Getting an Interview
Getting an Interview
Interviews for Top Jobs at Uber
- Community Manager (58)
- Operations and Logistics Manager (58)
- Software Engineer (49)
- Marketing Manager (27)
- General Manager (18)
- Uber Driver (15)
- Associate General Manager (7)
- Operations Coordinator (6)
- Operations Manager (6)
- Customer Support Representative (5)
- Intern (5)
- Community Operations Manager (4)
- UberX Driver (3)
- Operations & Logistics Manager (3)
- Senior Software Engineer (3)
- Software Developer (3)
- Customer Service Representative (3)
- Product Manager (3)
- Driver (3)
- Data Scientist (3)
- Logistics Operations Manager (2)
- Corporate Paralegal (2)
- Global Operations Analyst (2)
- Remote Customer Service Representative (2)
- Launcher (2)
- Community Support Representative (2)
- Remote Community Support Representative (2)
- General Manager Berlin (1)
- Community Support Representative (Remote) (1)
- Community Ops Manager (1)
Helpful (7)Accepted OfferPositive ExperienceDifficult InterviewAccepted OfferPositive ExperienceDifficult Interview
I applied online. The process took 2+ months – interviewed at Uber.
This was a very in depth, rigorous interview process. I submitted a cover letter and resume through their website and heard from them to set up an initial phone screening a week later. The phone screening was great to learn a little bit more about what exactly they were looking for and for me to share my background. General questions were asked; what do you currently do, what have you done that relates, how much are you looking to make, ect.
I was then informed that I would be sent a pdf of the next phase of the interview. This was a "homework assignment" which basically outlined the essential job functions. It was lengthy but really gave me a good understanding of what I would be doing in this roll. I had a few days to complete this.
I then heard from the recruiter two weeks later and was invited to do a one on one interview with the General Manager. This was about a 45 minute conversation with questions geared towards getting to know me as a person, my work ethic, personality, reactions ect. (I think). The GM informed me that I would be contacted for the final step.
A few days later I was invited to come in to do a 20 minute presentation and one on one interviews with the team and then meet the team for hours'devours. This was a great way to see if I would fit in and work well with the team.
Overall, the interview process took about two months from the time I submitted my resume to the offer phone call. I was able to show how badly I wanted to be a part of this company and see what the day to day would entail.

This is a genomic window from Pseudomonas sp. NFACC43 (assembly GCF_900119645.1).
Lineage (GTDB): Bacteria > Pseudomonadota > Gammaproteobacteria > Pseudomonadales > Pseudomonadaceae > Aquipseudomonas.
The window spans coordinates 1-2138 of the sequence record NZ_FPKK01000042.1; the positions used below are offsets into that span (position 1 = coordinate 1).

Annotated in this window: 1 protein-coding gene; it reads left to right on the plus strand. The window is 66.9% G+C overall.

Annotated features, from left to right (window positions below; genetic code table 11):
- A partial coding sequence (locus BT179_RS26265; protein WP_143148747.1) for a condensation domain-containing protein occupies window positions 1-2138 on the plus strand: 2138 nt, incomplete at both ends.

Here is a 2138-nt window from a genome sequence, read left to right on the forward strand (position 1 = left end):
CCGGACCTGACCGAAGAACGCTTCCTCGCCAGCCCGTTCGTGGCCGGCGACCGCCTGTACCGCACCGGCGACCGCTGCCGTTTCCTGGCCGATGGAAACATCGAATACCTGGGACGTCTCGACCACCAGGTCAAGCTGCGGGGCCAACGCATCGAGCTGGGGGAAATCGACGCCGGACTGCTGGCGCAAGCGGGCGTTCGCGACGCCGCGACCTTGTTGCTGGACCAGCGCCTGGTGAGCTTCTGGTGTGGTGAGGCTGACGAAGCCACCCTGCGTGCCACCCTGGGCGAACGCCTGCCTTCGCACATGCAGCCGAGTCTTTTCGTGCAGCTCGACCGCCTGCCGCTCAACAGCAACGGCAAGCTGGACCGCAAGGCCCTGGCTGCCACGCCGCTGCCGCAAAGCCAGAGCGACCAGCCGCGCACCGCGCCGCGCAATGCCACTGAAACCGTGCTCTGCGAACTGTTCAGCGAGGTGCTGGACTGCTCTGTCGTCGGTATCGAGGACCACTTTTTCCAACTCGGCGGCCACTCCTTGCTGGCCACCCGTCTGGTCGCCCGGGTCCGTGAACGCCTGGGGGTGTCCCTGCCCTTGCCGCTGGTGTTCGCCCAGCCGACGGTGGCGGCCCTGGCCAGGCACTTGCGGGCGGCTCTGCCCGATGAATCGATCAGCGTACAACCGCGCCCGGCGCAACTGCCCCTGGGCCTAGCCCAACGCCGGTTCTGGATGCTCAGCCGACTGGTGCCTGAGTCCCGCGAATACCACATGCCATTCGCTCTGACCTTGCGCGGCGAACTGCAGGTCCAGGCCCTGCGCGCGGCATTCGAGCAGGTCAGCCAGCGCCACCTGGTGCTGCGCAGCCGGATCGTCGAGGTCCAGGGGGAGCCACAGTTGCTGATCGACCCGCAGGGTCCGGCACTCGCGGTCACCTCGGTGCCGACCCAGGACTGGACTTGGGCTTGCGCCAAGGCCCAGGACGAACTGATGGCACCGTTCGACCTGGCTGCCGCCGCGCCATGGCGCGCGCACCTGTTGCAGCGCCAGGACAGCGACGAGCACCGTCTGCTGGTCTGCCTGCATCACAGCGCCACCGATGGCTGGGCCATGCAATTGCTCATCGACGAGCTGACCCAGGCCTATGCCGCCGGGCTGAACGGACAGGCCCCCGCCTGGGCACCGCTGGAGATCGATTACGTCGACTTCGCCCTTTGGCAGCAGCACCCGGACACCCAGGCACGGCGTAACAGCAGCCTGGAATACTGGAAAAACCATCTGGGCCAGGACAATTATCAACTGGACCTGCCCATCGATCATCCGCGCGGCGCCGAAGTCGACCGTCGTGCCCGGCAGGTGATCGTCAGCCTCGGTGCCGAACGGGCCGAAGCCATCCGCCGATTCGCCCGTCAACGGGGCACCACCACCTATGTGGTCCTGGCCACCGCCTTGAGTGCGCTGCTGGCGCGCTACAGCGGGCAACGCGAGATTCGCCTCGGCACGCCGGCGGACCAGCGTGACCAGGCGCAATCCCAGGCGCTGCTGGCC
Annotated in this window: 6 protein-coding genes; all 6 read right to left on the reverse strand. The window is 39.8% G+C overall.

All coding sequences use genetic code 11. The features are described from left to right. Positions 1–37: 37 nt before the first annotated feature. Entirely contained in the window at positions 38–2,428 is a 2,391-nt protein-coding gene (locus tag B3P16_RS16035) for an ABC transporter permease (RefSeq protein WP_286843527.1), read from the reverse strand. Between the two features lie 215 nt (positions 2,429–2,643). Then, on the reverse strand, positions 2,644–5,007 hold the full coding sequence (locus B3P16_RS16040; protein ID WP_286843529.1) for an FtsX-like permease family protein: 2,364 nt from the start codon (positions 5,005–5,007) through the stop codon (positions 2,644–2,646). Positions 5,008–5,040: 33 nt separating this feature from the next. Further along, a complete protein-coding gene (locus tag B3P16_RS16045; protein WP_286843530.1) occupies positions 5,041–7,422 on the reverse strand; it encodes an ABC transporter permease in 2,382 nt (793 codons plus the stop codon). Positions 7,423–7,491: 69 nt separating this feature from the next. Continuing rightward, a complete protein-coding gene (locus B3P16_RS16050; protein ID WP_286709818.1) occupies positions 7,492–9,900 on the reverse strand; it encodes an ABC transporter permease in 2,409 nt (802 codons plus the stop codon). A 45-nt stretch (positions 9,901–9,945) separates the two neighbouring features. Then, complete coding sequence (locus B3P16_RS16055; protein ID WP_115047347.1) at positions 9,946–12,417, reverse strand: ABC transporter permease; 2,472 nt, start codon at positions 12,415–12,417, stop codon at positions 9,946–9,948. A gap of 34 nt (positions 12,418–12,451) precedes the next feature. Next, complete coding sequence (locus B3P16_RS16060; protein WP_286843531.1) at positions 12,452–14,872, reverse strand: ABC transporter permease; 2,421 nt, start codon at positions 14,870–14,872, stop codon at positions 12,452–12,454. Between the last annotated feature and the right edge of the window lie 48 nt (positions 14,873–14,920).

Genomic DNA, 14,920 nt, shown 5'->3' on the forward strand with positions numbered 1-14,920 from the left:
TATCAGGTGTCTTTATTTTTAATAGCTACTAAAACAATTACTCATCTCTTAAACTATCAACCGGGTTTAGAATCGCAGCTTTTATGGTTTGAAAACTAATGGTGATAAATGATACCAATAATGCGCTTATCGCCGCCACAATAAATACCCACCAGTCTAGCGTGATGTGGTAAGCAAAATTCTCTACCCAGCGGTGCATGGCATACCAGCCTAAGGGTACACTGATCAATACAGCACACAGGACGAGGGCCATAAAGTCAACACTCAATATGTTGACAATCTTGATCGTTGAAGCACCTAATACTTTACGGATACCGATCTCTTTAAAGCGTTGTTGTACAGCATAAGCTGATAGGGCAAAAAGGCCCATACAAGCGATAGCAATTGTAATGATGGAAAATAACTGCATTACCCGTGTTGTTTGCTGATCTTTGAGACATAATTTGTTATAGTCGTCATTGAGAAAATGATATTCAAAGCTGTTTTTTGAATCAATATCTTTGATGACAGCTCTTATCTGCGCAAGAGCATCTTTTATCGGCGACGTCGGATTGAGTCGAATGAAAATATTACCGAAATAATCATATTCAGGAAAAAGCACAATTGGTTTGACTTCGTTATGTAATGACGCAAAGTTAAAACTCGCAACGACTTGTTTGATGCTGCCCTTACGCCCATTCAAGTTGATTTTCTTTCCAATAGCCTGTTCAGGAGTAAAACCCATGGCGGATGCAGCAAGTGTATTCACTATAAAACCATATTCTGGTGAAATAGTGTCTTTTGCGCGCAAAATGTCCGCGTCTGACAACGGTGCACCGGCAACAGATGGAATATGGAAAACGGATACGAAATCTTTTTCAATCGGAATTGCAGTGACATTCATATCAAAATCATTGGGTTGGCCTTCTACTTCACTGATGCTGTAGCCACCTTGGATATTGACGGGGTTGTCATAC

- With no budget, how would you spread the UberLove? Answer Question
Helpful (2)No OfferPositive ExperienceDifficult InterviewNo OfferPositive ExperienceDifficult Interview
I applied through college or university. The process took 1+ week – interviewed at Uber (London, England (UK)) in January 2014.
Met an Uber recruiter at my MBA campus event following an awesome presentation about the company. I was seriously excited and the growth and story behind it is just incredible.
Follow up interview & coffee with the recruiter/HR rep to go into more detail about city operations and the role. The depth of this meeting was impressive and much more of a Q&A session. Very refreshing against formal HR screens.
Completed an online supply assessment (I'm from a consulting background, and it was tough) and the timed element made this very tricky.
Contacted straight away and attended an onsite interview two days later with the operational city team (they even sent me a code to take a free ride to the meeting). Interview covered my background, knowledge of Uber. A lot of the interview was around case studies and logical thinking. - The team seemed pretty awesome and were very passionate about Uber, but I did get the impression the role would involve long hours / weekend work.
Recruiter called me a couple of days later and unfortunately I didn't get the role. He did give me detailed feedback though which was really helpful. I'm currently interviewing with multiple firms and this really is a first. Disappointed at not getting the opportunity to work for Uber, but really enjoyed the process and have stayed in touch with the recruiter and even introduced classmates to him (one just got a job).
Felt by the end of the process that I really understood the role, and that's hard to do in an interview. Google & Amazon need to take some tips of these guys.
- Questions around surge pricing! Answer Question
Helpful (1)No OfferPositive ExperienceDifficult InterviewNo OfferPositive ExperienceDifficult Interview
I applied online. The process took 3 weeks – interviewed at Uber (San Francisco, CA) in September 2014.
Very good phone interview with young recruiter. Then there was the home work. You get an assignment e-mailed to you and you get 24 hours to respond. It was very complex and took me many, many hours to do a good job. A couple of weeks later I got an e-mail rejecting me, but I still think the process was a good one. It really gives you a clear idea of what they will ask you to do if hired, and they get to see how you work under pressure.
- The homework. Answer Question
Helpful (7)No OfferPositive ExperienceDifficult InterviewNo OfferPositive ExperienceDifficult Interview